My life in pie charts
This is the story of the battle between social Jana and geeky Jana and how the two came together into the perfect combination. Like the yin and yang – or like a Reese Peanut Butter cup.
As a teenager and young adult, I discovered that people were actually pretty interesting. I explored acting because I enjoyed imagining what it was like to be someone else. I started studying marketing because I found it interesting to get inside peoples’ heads.
I had an existential crisis around marketing being evil and went in completely the opposite direction. I wanted to be a particle physicist so that I could uncover the secrets of the universe. In the process, I discovered that I liked programming better than I liked physics – so I did both – completing a combined degree in Physics and Computer Science. As far as I know only 1 person every 2 years or so tries to do this at my Alma Mater – with good reason. It is HARD!
I enjoyed programming a lot, but got very interested in the way that people interacted with technology. I did a Masters of Human Computer Interaction at the University of London. My early career was a mix of programming, and user research. I worked at Xerox PARC as a researcher building technology that would change the way people interacted with networks of devices – sort of a precursor to the Internet of Things. We called it “recombinant network computing”. During my time at PARC, we had to shift from a more “pure” research model to one where we had to find a business that was willing to license, invest in, or buy the technology. This is where I discovered that I preferred working with real-world constraints, to just “blue sky” research. I thrived in the new reality. I had found my sweet spot.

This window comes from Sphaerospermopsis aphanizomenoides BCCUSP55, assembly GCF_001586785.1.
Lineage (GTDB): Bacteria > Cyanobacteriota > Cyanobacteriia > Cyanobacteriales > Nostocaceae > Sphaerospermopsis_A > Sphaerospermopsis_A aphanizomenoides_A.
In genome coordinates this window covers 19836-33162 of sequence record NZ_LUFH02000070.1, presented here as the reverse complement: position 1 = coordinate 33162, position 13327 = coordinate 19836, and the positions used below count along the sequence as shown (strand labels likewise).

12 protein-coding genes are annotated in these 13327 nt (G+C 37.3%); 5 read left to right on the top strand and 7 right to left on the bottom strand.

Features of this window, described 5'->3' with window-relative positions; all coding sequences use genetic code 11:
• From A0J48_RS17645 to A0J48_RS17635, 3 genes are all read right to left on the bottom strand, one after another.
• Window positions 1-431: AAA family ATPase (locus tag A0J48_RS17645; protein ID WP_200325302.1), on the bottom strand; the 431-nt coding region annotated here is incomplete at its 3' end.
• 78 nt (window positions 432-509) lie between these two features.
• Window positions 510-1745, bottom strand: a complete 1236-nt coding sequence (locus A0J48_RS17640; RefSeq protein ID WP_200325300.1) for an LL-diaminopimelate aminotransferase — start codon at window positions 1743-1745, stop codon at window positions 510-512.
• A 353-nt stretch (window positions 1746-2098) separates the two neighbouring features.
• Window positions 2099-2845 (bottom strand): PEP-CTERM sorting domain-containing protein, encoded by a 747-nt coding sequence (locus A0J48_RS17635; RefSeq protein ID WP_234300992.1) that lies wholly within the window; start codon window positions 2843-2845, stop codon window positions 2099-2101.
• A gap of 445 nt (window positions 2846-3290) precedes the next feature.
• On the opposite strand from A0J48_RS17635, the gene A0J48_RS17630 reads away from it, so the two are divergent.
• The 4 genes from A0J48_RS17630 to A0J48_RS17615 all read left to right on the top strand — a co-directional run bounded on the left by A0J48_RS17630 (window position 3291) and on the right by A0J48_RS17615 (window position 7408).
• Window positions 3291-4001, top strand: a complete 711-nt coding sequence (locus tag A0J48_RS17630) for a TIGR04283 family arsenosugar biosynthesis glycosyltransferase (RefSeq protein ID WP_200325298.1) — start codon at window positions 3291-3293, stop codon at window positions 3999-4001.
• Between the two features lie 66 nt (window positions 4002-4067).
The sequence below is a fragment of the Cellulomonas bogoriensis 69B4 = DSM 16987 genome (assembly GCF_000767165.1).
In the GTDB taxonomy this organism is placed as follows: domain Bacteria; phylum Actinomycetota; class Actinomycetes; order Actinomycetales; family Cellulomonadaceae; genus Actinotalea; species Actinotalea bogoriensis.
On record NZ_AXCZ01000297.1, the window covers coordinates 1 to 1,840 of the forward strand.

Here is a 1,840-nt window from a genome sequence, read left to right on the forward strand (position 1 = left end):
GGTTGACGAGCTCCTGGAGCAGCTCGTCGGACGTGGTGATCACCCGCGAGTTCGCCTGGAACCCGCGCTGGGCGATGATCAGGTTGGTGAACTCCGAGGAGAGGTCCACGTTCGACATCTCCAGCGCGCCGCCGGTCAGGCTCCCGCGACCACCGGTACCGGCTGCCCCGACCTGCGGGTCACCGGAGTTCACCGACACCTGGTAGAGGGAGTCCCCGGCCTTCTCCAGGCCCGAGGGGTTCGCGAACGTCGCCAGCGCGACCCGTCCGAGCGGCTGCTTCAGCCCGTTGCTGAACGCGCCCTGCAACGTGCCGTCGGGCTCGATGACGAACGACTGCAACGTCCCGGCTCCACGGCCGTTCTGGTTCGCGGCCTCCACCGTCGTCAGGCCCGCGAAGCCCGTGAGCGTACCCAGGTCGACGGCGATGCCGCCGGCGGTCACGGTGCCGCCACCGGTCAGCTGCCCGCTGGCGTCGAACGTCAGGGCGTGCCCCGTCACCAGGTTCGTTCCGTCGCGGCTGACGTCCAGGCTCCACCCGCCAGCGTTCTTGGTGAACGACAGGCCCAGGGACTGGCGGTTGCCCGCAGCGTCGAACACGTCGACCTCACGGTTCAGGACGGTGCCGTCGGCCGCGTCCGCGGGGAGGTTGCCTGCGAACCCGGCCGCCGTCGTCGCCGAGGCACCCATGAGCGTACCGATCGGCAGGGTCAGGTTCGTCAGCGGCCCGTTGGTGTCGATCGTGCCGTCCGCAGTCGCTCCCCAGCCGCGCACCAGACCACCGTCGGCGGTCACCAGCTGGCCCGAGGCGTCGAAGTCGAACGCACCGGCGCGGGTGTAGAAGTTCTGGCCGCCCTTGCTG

Today, I help technology companies take the guesswork out of product decisions. I help them figure out what information they need to help them make business decisions and come up with the best, most efficient way to get the information they need. I am equally comfortable with qualitative and quantitative approaches. Unlike most market researchers, I am ambidextrous that way.
I bring my technical and science-y skills to bear in designing the right research protocol for the question at hand. I have a good BS detector when engineers say something “cannot be done” and I have a good understanding of what is a hard vs. easy technical problem. I also understand a lot about people, how they interact with technology, how they behave, and how to ask questions that will pull out the information you need to make actionable decisions.